The Public Humanities Labs Initiative is a scholarly and pedagogical project that aims to integrate Humanities skills and expertise into public facing and/or community curated projects addressing topics of cultural, social, and intellectual importance.

A student writes with a feather pen and ink.



These projects may involve storytelling, oral history, historical analysis, public writing, digital humanities, ethical inquiry, medical humanities, archival work, and many other areas of knowledge.

In the News

Rebecca Bennette
(Credit: Seven Days Magazine )

Professor of History Rebecca Bennette was featured in a September 2023 Seven Day’s article, A Middlebury College Professor Uses Graphic Novels to Breathe New Life Into the Study of History. The article highlights Bennette’s efforts to make history more accessible and relevant for today’s students—and how the general public can benefit.

About the Courses

As practitioners of public humanities, students experiment with different forms of public scholarship designed to translate their intellectual output to a broader community beyond the classroom. In doing so, they learn to combine serious intellectual rigor with commitment to civic awareness and responsibility. Some Labs classes include the opportunity to develop students’ Humanities coursework into projects co-created with community interlocutors.

Students enrolled in classes with Public Humanities Laboratory see firsthand how skills they are developing in the class can be mobilized and tested in productive new ways outside the classroom. Projects may involve any and all of the following as students engage in work of tangible importance to their own intellectual development:

  • Mining Library Special Collections to create an exhibit or workshop about local history.
  • Collecting oral histories about immigration to Vermont.
  • Working with local museums to explore unexamined archives or create new archives.
  • Learning from journalists how to craft op-eds on issues of local and national importance.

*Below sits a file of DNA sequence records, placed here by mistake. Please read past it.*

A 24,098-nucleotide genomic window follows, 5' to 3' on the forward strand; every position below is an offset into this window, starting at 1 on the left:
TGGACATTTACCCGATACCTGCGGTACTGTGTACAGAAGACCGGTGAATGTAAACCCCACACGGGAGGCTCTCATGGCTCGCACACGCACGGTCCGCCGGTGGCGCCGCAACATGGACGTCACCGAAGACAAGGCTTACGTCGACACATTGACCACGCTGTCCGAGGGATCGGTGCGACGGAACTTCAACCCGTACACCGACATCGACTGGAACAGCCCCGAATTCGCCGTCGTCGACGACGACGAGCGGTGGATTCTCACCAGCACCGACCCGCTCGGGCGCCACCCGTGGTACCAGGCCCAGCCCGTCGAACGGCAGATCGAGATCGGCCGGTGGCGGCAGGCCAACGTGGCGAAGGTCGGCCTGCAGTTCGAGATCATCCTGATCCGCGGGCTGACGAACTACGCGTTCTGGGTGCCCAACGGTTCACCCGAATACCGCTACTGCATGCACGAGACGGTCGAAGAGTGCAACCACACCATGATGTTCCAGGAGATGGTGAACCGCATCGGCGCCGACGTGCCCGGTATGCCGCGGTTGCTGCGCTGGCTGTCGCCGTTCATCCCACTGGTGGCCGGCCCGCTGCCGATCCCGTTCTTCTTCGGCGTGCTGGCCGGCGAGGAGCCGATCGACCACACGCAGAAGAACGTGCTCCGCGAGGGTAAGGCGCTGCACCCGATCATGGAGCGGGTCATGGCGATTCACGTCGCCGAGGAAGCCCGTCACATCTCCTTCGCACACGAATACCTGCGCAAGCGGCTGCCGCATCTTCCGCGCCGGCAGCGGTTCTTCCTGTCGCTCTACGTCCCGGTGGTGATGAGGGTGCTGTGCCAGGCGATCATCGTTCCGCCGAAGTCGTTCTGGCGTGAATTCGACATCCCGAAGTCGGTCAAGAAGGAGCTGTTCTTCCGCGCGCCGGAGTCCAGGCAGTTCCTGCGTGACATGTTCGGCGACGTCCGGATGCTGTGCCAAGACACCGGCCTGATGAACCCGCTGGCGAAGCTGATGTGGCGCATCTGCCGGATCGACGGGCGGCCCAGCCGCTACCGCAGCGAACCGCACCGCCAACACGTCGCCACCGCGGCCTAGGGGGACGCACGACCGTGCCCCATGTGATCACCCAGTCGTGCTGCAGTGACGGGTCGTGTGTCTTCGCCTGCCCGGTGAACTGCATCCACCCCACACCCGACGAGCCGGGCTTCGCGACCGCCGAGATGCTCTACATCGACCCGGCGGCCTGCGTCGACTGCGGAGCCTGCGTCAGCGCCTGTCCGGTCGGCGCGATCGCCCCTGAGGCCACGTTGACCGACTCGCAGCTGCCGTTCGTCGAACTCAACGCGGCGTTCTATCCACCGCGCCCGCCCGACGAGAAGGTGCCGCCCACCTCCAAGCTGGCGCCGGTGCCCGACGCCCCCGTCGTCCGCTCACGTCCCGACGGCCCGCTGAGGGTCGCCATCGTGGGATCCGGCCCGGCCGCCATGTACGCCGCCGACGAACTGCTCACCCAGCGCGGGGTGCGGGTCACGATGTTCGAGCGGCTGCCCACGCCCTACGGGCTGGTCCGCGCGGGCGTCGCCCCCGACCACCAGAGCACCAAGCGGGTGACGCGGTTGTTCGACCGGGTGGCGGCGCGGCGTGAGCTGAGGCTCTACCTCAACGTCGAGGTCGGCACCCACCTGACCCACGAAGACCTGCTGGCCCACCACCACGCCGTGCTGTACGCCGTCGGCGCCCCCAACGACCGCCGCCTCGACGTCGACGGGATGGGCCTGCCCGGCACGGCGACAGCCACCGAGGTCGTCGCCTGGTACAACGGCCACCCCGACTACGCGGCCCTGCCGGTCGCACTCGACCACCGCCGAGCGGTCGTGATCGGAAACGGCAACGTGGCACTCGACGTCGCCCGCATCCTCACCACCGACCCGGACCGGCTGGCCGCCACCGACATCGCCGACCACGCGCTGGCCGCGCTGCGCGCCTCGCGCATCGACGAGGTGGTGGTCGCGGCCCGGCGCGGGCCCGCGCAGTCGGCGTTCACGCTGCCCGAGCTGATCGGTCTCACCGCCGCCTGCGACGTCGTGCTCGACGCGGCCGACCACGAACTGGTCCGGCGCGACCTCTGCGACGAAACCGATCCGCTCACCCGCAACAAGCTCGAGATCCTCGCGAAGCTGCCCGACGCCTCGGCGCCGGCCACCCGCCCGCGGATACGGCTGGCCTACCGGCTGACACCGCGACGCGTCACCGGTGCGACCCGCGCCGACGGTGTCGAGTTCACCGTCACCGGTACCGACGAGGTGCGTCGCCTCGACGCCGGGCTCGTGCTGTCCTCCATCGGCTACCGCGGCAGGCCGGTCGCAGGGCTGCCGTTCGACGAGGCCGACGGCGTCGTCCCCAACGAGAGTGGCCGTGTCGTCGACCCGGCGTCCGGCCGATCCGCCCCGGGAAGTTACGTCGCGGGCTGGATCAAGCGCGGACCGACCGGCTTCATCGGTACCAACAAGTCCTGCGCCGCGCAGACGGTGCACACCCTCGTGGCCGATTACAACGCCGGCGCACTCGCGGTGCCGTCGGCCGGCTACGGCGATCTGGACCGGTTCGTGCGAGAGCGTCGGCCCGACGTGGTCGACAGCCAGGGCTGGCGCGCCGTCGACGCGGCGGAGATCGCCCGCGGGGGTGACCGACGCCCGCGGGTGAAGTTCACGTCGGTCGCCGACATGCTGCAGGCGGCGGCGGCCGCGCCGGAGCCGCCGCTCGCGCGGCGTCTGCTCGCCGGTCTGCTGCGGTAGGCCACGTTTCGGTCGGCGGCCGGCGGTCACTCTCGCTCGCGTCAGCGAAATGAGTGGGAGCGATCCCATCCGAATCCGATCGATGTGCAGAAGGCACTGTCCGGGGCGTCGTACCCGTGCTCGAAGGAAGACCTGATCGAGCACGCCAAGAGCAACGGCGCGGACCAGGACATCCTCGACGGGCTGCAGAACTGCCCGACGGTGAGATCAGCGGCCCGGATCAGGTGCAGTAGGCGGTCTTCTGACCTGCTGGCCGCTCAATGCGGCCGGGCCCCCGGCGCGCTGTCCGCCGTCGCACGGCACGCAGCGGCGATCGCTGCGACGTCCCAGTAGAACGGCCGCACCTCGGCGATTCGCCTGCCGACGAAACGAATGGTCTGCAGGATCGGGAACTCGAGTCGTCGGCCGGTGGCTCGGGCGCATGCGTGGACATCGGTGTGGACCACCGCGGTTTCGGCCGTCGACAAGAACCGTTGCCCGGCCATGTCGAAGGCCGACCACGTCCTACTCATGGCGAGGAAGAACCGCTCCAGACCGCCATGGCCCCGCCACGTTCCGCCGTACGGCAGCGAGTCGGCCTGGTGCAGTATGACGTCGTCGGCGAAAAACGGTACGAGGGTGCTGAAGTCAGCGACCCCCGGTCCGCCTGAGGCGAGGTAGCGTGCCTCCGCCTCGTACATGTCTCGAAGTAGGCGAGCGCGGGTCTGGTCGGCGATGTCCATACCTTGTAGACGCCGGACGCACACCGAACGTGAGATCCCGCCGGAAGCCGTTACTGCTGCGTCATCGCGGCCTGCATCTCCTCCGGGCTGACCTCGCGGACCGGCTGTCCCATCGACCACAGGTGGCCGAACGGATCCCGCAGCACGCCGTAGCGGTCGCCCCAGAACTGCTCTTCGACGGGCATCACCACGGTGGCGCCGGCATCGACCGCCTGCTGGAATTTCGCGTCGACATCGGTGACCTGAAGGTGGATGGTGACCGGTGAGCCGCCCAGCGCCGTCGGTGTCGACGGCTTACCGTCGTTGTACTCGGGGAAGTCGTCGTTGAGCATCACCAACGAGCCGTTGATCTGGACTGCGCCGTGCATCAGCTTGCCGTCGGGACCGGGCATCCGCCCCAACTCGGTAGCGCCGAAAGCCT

Current Courses


From 2021 to 2024, the Public Humanities Labs Initiative at Middlebury College will operate with the help of a grant from the Davis Educational Foundation established by Stanton and Elisabeth Davis after Mr. Davis’s retirement as chairman of Shaw’s Supermarkets, Inc. If you’re interested in teaching a Public Humanities Lab course, or simply learning more about this program, please contact contact Ian Barrow. See Past Courses.

Courses offered in the past four years. Courses offered currently are as noted.

Course Description

The Black Experience in Games and Gaming
Whether they allow the player to reenact historical events or explore alternative histories, many current board games and video games use historical settings as their backdrop. In this seminar, we will examine how Black experiences are represented in these games. How do games depict and interact with African American history, colonialism, and histories of the Black diaspora? How are these histories gamified, what can games teach about these histories, and how do we as players experience these interactive narratives? After familiarizing ourselves with the historical settings and events through academic readings, we will play and analyze a variety of board games and video games that engage with Black histories. While the focus of the class is the representation of these histories in games, we will also examine the experiences of Black gamers and Black game developers in gaming communities and the gaming industry. 3 hrs. seminar/2 hrs. lab. This course is part of the Public Humanities Labs Initiative administered by the Axinn Center for the Humanities.*